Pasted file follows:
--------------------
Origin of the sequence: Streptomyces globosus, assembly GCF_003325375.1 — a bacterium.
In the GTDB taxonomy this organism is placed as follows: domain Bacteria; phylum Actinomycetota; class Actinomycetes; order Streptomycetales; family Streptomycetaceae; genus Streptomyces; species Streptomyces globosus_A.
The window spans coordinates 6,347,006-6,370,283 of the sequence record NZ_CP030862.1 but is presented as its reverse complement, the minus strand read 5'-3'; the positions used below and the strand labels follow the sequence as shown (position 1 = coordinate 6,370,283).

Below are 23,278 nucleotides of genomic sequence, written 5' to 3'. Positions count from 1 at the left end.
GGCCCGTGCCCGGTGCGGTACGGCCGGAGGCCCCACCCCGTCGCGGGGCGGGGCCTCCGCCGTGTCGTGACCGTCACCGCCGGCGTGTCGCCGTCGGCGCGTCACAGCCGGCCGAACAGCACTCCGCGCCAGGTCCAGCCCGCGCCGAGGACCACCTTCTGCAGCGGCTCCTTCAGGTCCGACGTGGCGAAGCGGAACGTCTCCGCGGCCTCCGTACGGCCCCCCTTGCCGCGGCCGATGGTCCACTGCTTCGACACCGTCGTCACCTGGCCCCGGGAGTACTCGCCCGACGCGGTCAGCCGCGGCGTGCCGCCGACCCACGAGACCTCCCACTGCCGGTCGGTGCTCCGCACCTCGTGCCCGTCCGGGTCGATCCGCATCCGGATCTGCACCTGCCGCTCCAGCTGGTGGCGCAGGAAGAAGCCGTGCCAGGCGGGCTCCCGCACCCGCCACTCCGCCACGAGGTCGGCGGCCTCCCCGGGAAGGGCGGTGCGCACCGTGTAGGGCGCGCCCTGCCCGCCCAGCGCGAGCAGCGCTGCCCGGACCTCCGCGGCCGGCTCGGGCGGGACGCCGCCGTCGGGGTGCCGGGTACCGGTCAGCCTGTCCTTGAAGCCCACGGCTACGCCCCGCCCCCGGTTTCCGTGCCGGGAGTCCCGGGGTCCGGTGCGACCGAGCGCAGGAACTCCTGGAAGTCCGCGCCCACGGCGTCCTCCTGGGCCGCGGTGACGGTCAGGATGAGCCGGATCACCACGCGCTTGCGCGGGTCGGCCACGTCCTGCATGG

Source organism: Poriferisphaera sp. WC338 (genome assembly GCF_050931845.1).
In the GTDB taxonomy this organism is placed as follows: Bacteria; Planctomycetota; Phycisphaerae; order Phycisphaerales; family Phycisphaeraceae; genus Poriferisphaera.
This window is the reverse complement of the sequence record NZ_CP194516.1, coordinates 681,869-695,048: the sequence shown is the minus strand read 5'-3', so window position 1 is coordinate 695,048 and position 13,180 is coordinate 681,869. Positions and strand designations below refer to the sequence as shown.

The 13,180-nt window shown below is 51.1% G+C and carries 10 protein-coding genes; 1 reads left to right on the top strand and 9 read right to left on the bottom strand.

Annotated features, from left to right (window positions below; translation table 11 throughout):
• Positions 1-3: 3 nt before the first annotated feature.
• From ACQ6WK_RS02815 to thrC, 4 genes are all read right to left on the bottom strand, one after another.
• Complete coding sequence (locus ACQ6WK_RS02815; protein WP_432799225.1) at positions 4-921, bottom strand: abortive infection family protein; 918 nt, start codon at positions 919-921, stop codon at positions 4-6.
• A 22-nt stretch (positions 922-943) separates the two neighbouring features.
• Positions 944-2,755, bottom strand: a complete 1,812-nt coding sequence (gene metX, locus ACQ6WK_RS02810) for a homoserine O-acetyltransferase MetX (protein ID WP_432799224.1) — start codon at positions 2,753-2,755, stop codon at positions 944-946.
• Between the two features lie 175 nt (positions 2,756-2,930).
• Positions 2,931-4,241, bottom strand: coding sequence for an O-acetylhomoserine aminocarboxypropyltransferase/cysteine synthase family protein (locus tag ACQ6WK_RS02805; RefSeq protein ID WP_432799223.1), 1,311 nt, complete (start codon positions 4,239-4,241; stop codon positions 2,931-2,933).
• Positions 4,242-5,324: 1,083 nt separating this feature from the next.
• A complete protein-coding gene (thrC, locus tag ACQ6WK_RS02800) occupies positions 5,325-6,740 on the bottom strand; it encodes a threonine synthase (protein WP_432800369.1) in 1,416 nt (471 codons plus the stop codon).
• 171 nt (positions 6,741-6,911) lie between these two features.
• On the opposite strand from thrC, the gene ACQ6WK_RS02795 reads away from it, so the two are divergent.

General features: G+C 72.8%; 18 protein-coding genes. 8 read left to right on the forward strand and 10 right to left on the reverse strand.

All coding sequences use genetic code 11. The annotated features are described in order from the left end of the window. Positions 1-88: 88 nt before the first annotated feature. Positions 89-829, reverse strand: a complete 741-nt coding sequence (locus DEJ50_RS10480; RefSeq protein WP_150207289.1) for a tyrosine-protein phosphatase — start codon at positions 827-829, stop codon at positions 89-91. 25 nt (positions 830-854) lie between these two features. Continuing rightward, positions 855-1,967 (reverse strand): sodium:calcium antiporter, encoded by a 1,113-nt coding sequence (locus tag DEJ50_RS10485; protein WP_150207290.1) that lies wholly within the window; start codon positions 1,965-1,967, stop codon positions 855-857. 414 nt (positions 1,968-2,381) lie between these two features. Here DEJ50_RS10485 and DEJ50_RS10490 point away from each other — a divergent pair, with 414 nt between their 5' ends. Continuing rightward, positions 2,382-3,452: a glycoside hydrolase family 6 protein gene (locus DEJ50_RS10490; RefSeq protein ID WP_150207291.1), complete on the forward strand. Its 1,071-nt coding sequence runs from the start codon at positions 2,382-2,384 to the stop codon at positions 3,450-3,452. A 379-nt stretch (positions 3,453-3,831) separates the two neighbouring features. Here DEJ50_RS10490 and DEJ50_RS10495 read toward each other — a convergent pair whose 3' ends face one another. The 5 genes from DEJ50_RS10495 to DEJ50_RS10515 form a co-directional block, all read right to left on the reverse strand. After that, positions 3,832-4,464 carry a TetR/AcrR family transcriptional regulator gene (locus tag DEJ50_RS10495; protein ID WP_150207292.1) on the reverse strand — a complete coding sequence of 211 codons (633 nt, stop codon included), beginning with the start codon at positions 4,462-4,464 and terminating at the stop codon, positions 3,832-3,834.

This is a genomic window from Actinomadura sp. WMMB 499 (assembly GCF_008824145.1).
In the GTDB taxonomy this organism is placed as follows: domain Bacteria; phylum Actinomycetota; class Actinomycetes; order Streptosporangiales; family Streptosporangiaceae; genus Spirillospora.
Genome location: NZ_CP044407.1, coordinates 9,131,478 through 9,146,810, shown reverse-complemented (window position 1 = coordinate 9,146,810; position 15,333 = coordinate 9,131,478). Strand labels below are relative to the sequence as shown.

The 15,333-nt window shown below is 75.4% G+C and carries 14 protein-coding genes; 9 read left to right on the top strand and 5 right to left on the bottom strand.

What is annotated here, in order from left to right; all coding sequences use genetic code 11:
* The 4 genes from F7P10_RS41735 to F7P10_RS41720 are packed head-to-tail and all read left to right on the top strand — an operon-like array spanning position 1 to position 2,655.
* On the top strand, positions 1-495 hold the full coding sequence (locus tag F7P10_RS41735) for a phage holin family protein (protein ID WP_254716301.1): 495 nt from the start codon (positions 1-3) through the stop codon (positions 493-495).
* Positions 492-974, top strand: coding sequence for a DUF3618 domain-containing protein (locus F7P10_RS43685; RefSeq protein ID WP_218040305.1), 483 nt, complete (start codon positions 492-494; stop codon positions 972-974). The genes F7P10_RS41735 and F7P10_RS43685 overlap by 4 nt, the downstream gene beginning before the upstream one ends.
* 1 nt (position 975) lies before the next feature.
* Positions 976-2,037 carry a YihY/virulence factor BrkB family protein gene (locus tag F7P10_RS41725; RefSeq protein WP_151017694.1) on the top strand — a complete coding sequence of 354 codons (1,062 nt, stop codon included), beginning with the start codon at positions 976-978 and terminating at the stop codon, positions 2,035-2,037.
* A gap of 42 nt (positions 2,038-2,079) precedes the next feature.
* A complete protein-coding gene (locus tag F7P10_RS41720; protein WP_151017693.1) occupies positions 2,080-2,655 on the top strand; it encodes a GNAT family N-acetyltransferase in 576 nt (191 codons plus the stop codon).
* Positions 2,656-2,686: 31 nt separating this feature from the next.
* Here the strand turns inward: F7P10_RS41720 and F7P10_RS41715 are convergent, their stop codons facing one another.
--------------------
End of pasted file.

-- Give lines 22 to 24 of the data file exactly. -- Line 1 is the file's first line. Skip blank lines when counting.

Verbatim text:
General features: G+C 72.8%; 18 protein-coding genes. 8 read left to right on the forward strand and 10 right to left on the reverse strand.

All coding sequences use genetic code 11. The annotated features are described in order from the left end of the window. Positions 1-88: 88 nt before the first annotated feature. Positions 89-829, reverse strand: a complete 741-nt coding sequence (locus DEJ50_RS10480; RefSeq protein WP_150207289.1) for a tyrosine-protein phosphatase — start codon at positions 827-829, stop codon at positions 89-91. 25 nt (positions 830-854) lie between these two features. Continuing rightward, positions 855-1,967 (reverse strand): sodium:calcium antiporter, encoded by a 1,113-nt coding sequence (locus tag DEJ50_RS10485; protein WP_150207290.1) that lies wholly within the window; start codon positions 1,965-1,967, stop codon positions 855-857. 414 nt (positions 1,968-2,381) lie between these two features. Here DEJ50_RS10485 and DEJ50_RS10490 point away from each other — a divergent pair, with 414 nt between their 5' ends. Continuing rightward, positions 2,382-3,452: a glycoside hydrolase family 6 protein gene (locus DEJ50_RS10490; RefSeq protein ID WP_150207291.1), complete on the forward strand. Its 1,071-nt coding sequence runs from the start codon at positions 2,382-2,384 to the stop codon at positions 3,450-3,452. A 379-nt stretch (positions 3,453-3,831) separates the two neighbouring features. Here DEJ50_RS10490 and DEJ50_RS10495 read toward each other — a convergent pair whose 3' ends face one another. The 5 genes from DEJ50_RS10495 to DEJ50_RS10515 form a co-directional block, all read right to left on the reverse strand. After that, positions 3,832-4,464 carry a TetR/AcrR family transcriptional regulator gene (locus tag DEJ50_RS10495; protein ID WP_150207292.1) on the reverse strand — a complete coding sequence of 211 codons (633 nt, stop codon included), beginning with the start codon at positions 4,462-4,464 and terminating at the stop codon, positions 3,832-3,834.

This is a genomic window from Actinomadura sp. WMMB 499 (assembly GCF_008824145.1).